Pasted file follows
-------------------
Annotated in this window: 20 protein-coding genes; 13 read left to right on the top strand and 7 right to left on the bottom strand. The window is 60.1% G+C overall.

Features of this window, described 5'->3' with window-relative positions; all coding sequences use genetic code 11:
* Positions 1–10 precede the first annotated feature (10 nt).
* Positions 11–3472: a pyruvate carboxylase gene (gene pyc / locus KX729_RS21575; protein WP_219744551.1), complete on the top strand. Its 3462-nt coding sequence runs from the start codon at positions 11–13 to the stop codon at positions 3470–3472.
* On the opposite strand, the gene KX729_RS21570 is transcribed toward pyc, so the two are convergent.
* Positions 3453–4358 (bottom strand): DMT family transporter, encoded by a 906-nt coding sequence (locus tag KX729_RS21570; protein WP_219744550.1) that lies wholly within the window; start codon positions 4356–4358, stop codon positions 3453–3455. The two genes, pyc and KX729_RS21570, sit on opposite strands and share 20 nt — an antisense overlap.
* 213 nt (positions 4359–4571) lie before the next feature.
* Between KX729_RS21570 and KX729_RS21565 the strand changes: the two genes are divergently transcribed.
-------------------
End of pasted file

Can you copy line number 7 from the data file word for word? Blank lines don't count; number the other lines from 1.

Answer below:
* 213 nt (positions 4359–4571) lie before the next feature.